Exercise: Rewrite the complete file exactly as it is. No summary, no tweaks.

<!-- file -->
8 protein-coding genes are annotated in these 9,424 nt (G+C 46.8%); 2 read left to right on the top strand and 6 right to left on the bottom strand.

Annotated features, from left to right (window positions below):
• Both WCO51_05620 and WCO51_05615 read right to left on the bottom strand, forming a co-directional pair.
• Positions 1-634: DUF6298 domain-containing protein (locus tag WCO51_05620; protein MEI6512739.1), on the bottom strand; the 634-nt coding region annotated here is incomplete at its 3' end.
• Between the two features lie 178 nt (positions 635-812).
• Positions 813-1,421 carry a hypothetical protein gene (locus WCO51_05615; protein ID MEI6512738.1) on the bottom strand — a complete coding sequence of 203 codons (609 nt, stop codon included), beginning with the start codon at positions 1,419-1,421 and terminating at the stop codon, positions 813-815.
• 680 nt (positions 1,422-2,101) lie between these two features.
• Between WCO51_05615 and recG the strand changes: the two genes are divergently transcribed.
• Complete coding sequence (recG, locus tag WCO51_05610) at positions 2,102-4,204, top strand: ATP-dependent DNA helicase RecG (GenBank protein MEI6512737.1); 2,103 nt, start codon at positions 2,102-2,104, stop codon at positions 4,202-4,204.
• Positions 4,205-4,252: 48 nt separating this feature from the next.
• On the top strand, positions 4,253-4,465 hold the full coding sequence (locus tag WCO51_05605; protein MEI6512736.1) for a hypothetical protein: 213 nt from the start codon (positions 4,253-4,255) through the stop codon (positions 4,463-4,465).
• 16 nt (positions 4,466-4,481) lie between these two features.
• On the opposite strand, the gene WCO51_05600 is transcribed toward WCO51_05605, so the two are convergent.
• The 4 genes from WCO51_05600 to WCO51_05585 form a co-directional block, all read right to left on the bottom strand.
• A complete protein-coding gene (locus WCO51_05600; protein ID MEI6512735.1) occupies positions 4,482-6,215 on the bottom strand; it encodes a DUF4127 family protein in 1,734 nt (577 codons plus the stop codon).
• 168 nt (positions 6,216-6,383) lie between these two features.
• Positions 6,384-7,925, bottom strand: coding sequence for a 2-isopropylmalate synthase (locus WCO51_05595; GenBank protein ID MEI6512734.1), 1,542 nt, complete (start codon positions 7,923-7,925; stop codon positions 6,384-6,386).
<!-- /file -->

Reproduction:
8 protein-coding genes are annotated in these 9,424 nt (G+C 46.8%); 2 read left to right on the top strand and 6 right to left on the bottom strand.

Annotated features, from left to right (window positions below):
• Both WCO51_05620 and WCO51_05615 read right to left on the bottom strand, forming a co-directional pair.
• Positions 1-634: DUF6298 domain-containing protein (locus tag WCO51_05620; protein MEI6512739.1), on the bottom strand; the 634-nt coding region annotated here is incomplete at its 3' end.
• Between the two features lie 178 nt (positions 635-812).
• Positions 813-1,421 carry a hypothetical protein gene (locus WCO51_05615; protein ID MEI6512738.1) on the bottom strand — a complete coding sequence of 203 codons (609 nt, stop codon included), beginning with the start codon at positions 1,419-1,421 and terminating at the stop codon, positions 813-815.
• 680 nt (positions 1,422-2,101) lie between these two features.
• Between WCO51_05615 and recG the strand changes: the two genes are divergently transcribed.
• Complete coding sequence (recG, locus tag WCO51_05610) at positions 2,102-4,204, top strand: ATP-dependent DNA helicase RecG (GenBank protein MEI6512737.1); 2,103 nt, start codon at positions 2,102-2,104, stop codon at positions 4,202-4,204.
• Positions 4,205-4,252: 48 nt separating this feature from the next.
• On the top strand, positions 4,253-4,465 hold the full coding sequence (locus tag WCO51_05605; protein MEI6512736.1) for a hypothetical protein: 213 nt from the start codon (positions 4,253-4,255) through the stop codon (positions 4,463-4,465).
• 16 nt (positions 4,466-4,481) lie between these two features.
• On the opposite strand, the gene WCO51_05600 is transcribed toward WCO51_05605, so the two are convergent.
• The 4 genes from WCO51_05600 to WCO51_05585 form a co-directional block, all read right to left on the bottom strand.
• A complete protein-coding gene (locus WCO51_05600; protein ID MEI6512735.1) occupies positions 4,482-6,215 on the bottom strand; it encodes a DUF4127 family protein in 1,734 nt (577 codons plus the stop codon).
• 168 nt (positions 6,216-6,383) lie between these two features.
• Positions 6,384-7,925, bottom strand: coding sequence for a 2-isopropylmalate synthase (locus WCO51_05595; GenBank protein ID MEI6512734.1), 1,542 nt, complete (start codon positions 7,923-7,925; stop codon positions 6,384-6,386).